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We have the rational function : $$f(x)=\frac{(1+ix)^{n}-1}{(1-ix)^{n}-1}\;\;\;,\;\;n\in \mathbb{Z}^{+}$$ It's not hard to prove that : $$\frac{(1+ix)^{n}-1}{(1-ix)^{n}-1}=(-1)^{n}\prod_{k=1}^{n-1}\frac{x+i(\xi_{n}^{k}-1)}{x-i(\xi_{n}^{k}-1)}\;\;\;,\;\;\xi_{n}^{k}=e^{2\pi i k/n}$$ Now we want to compute $\log f(x)$ for $x>0$. The logarithm of the individual factors can be written as :

$$\log\left(\frac{x+i(\xi_{n}^{k}-1)}{x-i(\xi_{n}^{k}-1)}\right)=2i\tan^{-1}\left(\frac{x}{1-\xi_{n}^{k}}\right)+i\pi;\;\;\;\;x>0$$ So, one would expect: $$\log f(x)=-i\pi+2i\pi n+2i\sum_{k=1}^{n-1}\tan^{-1}\left(\frac{x}{1-\xi_{n}^{k}}\right)$$ But it looks nothing like what wolframalpha returns. What am i doing wrong here ?

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  • $\begingroup$ what does WA return? $\endgroup$ – tired Jul 26 '16 at 20:51
  • $\begingroup$ Could you provide what wolframalpha returned? Your answer might actually be the same, but we don't know what we're comparing to, to answer the question. $\endgroup$ – Simply Beautiful Art Jul 26 '16 at 20:52
  • $\begingroup$ Does $\tan^{-1}=\cot\text{ or }\arctan$? $\endgroup$ – Simply Beautiful Art Jul 26 '16 at 20:53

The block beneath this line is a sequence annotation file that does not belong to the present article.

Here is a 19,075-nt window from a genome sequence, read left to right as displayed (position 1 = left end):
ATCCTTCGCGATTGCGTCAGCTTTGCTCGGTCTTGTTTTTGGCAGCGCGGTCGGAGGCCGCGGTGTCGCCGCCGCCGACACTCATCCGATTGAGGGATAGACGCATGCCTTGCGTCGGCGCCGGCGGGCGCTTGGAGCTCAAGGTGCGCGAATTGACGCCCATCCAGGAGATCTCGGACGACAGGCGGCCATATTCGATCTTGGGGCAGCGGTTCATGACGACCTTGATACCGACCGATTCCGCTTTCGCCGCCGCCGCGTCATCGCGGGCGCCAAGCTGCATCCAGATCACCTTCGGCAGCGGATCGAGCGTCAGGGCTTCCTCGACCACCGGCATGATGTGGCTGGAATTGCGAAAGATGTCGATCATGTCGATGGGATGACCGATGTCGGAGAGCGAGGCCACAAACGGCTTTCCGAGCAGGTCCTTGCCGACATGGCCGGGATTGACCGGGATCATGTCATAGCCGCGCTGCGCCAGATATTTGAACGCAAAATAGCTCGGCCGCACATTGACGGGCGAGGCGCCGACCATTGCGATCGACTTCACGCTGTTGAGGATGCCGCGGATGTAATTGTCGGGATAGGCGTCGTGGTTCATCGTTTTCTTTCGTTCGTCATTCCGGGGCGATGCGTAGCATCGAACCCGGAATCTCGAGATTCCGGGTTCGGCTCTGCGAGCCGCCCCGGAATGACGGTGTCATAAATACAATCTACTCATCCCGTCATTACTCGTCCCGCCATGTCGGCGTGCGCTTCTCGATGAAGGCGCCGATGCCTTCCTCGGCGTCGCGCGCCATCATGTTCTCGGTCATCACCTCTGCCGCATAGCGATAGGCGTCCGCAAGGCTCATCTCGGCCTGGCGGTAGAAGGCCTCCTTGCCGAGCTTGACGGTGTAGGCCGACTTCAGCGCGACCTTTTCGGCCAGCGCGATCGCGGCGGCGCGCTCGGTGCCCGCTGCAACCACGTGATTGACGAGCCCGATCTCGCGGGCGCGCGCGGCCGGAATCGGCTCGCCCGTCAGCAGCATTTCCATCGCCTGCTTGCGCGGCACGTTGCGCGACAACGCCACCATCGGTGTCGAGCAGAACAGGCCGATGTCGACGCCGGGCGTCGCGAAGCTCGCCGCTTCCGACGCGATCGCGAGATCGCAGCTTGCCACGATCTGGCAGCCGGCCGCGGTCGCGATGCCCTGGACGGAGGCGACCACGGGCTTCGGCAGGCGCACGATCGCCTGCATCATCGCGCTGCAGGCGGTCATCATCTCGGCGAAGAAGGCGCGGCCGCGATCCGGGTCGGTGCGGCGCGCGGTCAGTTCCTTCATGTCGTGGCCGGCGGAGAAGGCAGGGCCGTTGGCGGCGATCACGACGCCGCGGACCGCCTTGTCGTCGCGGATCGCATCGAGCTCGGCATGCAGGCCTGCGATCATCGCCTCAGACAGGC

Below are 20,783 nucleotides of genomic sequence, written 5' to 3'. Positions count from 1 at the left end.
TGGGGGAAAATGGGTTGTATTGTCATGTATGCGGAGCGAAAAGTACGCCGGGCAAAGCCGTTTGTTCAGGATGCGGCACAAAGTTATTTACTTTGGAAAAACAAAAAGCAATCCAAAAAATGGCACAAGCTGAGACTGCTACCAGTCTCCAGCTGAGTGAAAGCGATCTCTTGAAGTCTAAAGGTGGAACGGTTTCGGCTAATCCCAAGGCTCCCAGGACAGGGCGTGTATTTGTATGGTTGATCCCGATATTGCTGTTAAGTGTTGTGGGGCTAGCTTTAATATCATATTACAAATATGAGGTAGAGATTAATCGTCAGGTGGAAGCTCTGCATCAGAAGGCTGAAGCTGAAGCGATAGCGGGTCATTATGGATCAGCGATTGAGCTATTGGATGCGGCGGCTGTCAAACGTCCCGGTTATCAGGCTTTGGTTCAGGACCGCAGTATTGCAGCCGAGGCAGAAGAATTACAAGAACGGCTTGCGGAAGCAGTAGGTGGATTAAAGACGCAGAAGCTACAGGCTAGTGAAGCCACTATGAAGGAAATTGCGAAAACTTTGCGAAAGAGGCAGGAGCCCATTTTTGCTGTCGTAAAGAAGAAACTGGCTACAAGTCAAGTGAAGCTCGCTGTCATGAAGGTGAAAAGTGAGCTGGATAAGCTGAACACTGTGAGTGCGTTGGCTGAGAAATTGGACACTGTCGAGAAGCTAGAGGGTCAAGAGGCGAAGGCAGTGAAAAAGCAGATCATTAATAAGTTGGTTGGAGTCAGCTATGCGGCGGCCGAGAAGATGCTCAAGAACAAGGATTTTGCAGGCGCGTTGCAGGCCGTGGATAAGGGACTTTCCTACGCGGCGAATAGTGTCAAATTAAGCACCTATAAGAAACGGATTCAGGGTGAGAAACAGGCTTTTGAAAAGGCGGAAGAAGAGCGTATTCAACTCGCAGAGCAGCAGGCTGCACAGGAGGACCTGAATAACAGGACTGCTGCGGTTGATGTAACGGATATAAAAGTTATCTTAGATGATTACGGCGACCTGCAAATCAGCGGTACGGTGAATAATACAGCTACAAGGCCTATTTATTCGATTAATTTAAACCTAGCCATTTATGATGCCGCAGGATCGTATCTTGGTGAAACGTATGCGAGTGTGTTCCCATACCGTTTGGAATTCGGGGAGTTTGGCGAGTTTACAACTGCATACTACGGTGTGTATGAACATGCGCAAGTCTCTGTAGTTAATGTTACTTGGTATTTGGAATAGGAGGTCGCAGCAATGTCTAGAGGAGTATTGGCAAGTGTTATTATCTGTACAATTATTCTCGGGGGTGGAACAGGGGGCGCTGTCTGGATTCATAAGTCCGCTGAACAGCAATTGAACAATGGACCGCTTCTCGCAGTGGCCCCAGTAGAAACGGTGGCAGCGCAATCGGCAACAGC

• $\begingroup$ $\tan^{-1}$ is $\arctan$ $\endgroup$ – Mohammad Al Jamal Jul 27 '16 at 5:29
  • $\begingroup$ WF returns the difference as a sum of step functions linkl $\endgroup$ – Mohammad Al Jamal Jul 27 '16 at 6:30
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I think that, if you use the standard branch of $\log$ used by Wolfram Alpha, your third identity should read:

$$\log\left(\frac{x+i(\xi_{n}^{k}-1)}{x-i(\xi_{n}^{k}-1)}\right)=2i\tan^{-1}\left(\frac{x}{1-\xi_{n}^{k}}\right)-\pi i,\quad x>0.$$

Compare for exampe: arctan and log.

You are using a branch of the logarithm, so in general it is not true that $\log (ab) = \log(a) + \log(b)$. You can check that the difference between the corrected expression $$\log f(x)=-\pi(n-1)i + 2i\sum_{k=1}^{n-1}\tan^{-1}\left(\frac{x}{1-\xi_{n}^{k}}\right),$$ and the original $\log f(x)$ is a multiple of $\pi$.

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  • $\begingroup$ i still don't understand why WA returns the above + some sort of a step function !! here is an example $\endgroup$ – Mohammad Al Jamal Jul 31 '16 at 6:59
  • $\begingroup$ Like I said, $\log(ab) \ne \log(a) + \log(b)$, for example $\log(e^{\pi i} \cdot e^{\pi i}) = 0$, and $\log(e^{\pi i}) = \pi i$. So the difference in general is going to be a multiple of $\pi i$. $\endgroup$ – sometempname Jul 31 '16 at 9:08
  • $\begingroup$ i understand that. but what are the points at which there is a step difference by a multiple of $\pi i$ $\endgroup$ – Mohammad Al Jamal Jul 31 '16 at 9:52
  • $\begingroup$ The jumps are at the points where the sum is equal to a multiple of $\pi i$. $\endgroup$ – sometempname Aug 2 '16 at 21:30

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